September 4, 20100 found this helpful

Valery: I so feel what you're saying. I had been in your position for a few years before finally finding a way to have mom move into an Assisted living center. all the suggestions by the previous folks are very definitely on track. please consider these also:
there is a business called a place for mom ( that can put you in touch with facilities and organizations that can help. These include senior care and support groups. you also need to know you are not alone. you also need some extra hands to help you out.
when my parents started having problems several years ago, my mother felt that it was her duty to take care of my dad on her own. Unfortunately, her mind is not strong and her insistence on doing it all on her own, lead to some unfortunate consequences. After my father's death, she wanted to continue to live independently. I tried to help her where I could. when this got to be too much to handle, I got in touch with A place for Mom. they put in me in touch with a long list of folks to help me out (some free services and some that required payment). The short version of this story is that mom now lives at an Assisted living center. there are lots of folks that like her can take care of many of their own needs however staff are available to help remind her about bathing and medication. She also has opportunities to socialize with folks her own age and participate in various activities that she enjoys (bingo, book club, etc).
One other item to consider about a place for mom, there is also an online support group that you can post questions to who are more than happy to share their experiences and suggestions with you.

There is a new book out called "Passages in Care Giving' that may also help. it was published after my experiences however upon reading it, I don't hesitate in recommending it to friends going through this.

Hope all works out for you. Best wishes.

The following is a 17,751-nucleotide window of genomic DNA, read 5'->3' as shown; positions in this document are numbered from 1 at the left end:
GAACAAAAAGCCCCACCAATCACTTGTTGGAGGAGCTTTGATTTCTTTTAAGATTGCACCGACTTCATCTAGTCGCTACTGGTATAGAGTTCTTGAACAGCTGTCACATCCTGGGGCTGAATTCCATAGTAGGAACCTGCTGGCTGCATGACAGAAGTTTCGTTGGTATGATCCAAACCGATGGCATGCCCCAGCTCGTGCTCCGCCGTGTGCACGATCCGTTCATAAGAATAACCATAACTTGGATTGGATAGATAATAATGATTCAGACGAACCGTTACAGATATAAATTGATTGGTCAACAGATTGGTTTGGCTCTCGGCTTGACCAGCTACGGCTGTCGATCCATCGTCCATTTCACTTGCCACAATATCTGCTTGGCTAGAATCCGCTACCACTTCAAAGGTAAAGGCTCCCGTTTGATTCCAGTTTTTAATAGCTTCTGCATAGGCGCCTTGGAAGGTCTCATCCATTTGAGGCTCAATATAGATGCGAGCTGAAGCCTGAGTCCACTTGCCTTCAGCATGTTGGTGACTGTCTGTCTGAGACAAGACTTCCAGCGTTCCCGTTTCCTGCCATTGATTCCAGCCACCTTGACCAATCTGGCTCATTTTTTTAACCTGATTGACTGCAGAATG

September 4, 20100 found this helpful

My husband is 62, and is at the end stages of Pick's Disease. All of our kids are adults with lives of their own. So it is basically just him and me. There was the time when he was terrified of water and would never get in the shower. We were lucky to give a shower twice a month. It would take hours just to get him in. He now takes a shower everyweek.
It takes perseverence, lots of love and knowing exactly how much you can do yourself. Several years ago, I finally admitted that I need help. In WA, we have Copes which helps with caregivers. He has gotten to the point where they are suggesting adding Hospice. The best that I can suggest is to do what you can, and realize there comes a point where you need more help.
Take care and God bless you.

September 4, 20100 found this helpful

I do have one more suggestion: do you have any doctors who do in home visits. I would suggest calling a local nursing home and seeing if they know of any who do.


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September 4, 20100 found this helpful This is the link for ElderCare. They are a tremendous resource for caregivers who need help & don't know what to do. They can tell you all the resources & help you figure out what to do to convince your mom to get the medical care she needs & help you figure out how to best help her the way you want to,be it in-home assistance for her, move her in with you, or an assisted living center . They are used to dealing with aging family members who want to be independant & stubbornly refuse outside help.

I am so sorry for the situation you're in, I know it is so hard for you. You love your mom, you don't want to make her angry at you & you want to preserve her dignity.She may not want to see a Dr. or accept outside help,but it sounds like she has reached a point where you need to step in & tell her that she has not left you a choice but to ask for outside help because she can't/won't help herself & you can't do it by yourself.

You already said you know her health is not good. By not eating right, not bathing, sitting in her chair all the time, having difficulty walking - she is in jeopardy of something major bad happening,
I know you don't want to upset her, but you also don't want to go to her home & walk in to discover that she fell shortly after your last visit & has been unable to get up or call for help during all that time. Or that she has a serious pressure sore that is not going to heal.

You love your mom, get her the help she needs. Maybe with good medical care, she will feel better & have more energy.